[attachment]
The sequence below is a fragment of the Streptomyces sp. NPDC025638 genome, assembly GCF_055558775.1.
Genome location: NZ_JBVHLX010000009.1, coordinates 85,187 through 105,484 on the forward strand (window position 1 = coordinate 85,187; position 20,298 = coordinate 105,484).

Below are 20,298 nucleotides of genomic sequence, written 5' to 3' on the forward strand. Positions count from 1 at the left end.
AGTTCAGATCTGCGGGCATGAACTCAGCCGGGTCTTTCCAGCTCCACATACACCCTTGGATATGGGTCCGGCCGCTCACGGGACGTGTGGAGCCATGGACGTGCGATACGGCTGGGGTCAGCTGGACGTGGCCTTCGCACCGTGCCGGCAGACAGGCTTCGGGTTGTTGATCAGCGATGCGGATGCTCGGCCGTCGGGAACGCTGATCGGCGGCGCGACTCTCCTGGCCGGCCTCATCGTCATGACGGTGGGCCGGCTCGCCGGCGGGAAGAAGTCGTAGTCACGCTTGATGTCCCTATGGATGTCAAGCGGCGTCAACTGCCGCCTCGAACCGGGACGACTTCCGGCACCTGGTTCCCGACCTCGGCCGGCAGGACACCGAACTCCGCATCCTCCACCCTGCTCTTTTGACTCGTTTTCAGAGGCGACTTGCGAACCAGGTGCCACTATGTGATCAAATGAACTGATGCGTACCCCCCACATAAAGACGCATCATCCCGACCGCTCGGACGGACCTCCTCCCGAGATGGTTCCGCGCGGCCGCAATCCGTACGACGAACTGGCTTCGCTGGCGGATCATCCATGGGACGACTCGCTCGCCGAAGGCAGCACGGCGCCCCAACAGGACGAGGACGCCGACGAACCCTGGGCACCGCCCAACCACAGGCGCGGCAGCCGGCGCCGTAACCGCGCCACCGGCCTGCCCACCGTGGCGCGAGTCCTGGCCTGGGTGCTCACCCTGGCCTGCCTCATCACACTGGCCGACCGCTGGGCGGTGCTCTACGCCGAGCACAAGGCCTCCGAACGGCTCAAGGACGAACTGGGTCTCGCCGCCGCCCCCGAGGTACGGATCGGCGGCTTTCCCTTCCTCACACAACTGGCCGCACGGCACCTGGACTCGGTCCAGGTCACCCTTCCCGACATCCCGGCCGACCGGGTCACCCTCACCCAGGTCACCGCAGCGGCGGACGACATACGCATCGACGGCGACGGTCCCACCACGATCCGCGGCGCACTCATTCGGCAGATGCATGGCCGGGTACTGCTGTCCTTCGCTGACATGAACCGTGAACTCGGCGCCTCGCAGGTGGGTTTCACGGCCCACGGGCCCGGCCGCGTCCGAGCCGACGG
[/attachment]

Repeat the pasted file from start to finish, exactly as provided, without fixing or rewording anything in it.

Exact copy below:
The sequence below is a fragment of the Streptomyces sp. NPDC025638 genome, assembly GCF_055558775.1.
Genome location: NZ_JBVHLX010000009.1, coordinates 85,187 through 105,484 on the forward strand (window position 1 = coordinate 85,187; position 20,298 = coordinate 105,484).

Below are 20,298 nucleotides of genomic sequence, written 5' to 3' on the forward strand. Positions count from 1 at the left end.
AGTTCAGATCTGCGGGCATGAACTCAGCCGGGTCTTTCCAGCTCCACATACACCCTTGGATATGGGTCCGGCCGCTCACGGGACGTGTGGAGCCATGGACGTGCGATACGGCTGGGGTCAGCTGGACGTGGCCTTCGCACCGTGCCGGCAGACAGGCTTCGGGTTGTTGATCAGCGATGCGGATGCTCGGCCGTCGGGAACGCTGATCGGCGGCGCGACTCTCCTGGCCGGCCTCATCGTCATGACGGTGGGCCGGCTCGCCGGCGGGAAGAAGTCGTAGTCACGCTTGATGTCCCTATGGATGTCAAGCGGCGTCAACTGCCGCCTCGAACCGGGACGACTTCCGGCACCTGGTTCCCGACCTCGGCCGGCAGGACACCGAACTCCGCATCCTCCACCCTGCTCTTTTGACTCGTTTTCAGAGGCGACTTGCGAACCAGGTGCCACTATGTGATCAAATGAACTGATGCGTACCCCCCACATAAAGACGCATCATCCCGACCGCTCGGACGGACCTCCTCCCGAGATGGTTCCGCGCGGCCGCAATCCGTACGACGAACTGGCTTCGCTGGCGGATCATCCATGGGACGACTCGCTCGCCGAAGGCAGCACGGCGCCCCAACAGGACGAGGACGCCGACGAACCCTGGGCACCGCCCAACCACAGGCGCGGCAGCCGGCGCCGTAACCGCGCCACCGGCCTGCCCACCGTGGCGCGAGTCCTGGCCTGGGTGCTCACCCTGGCCTGCCTCATCACACTGGCCGACCGCTGGGCGGTGCTCTACGCCGAGCACAAGGCCTCCGAACGGCTCAAGGACGAACTGGGTCTCGCCGCCGCCCCCGAGGTACGGATCGGCGGCTTTCCCTTCCTCACACAACTGGCCGCACGGCACCTGGACTCGGTCCAGGTCACCCTTCCCGACATCCCGGCCGACCGGGTCACCCTCACCCAGGTCACCGCAGCGGCGGACGACATACGCATCGACGGCGACGGTCCCACCACGATCCGCGGCGCACTCATTCGGCAGATGCATGGCCGGGTACTGCTGTCCTTCGCTGACATGAACCGTGAACTCGGCGCCTCGCAGGTGGGTTTCACGGCCCACGGGCCCGGCCGCGTCCGAGCCGACGG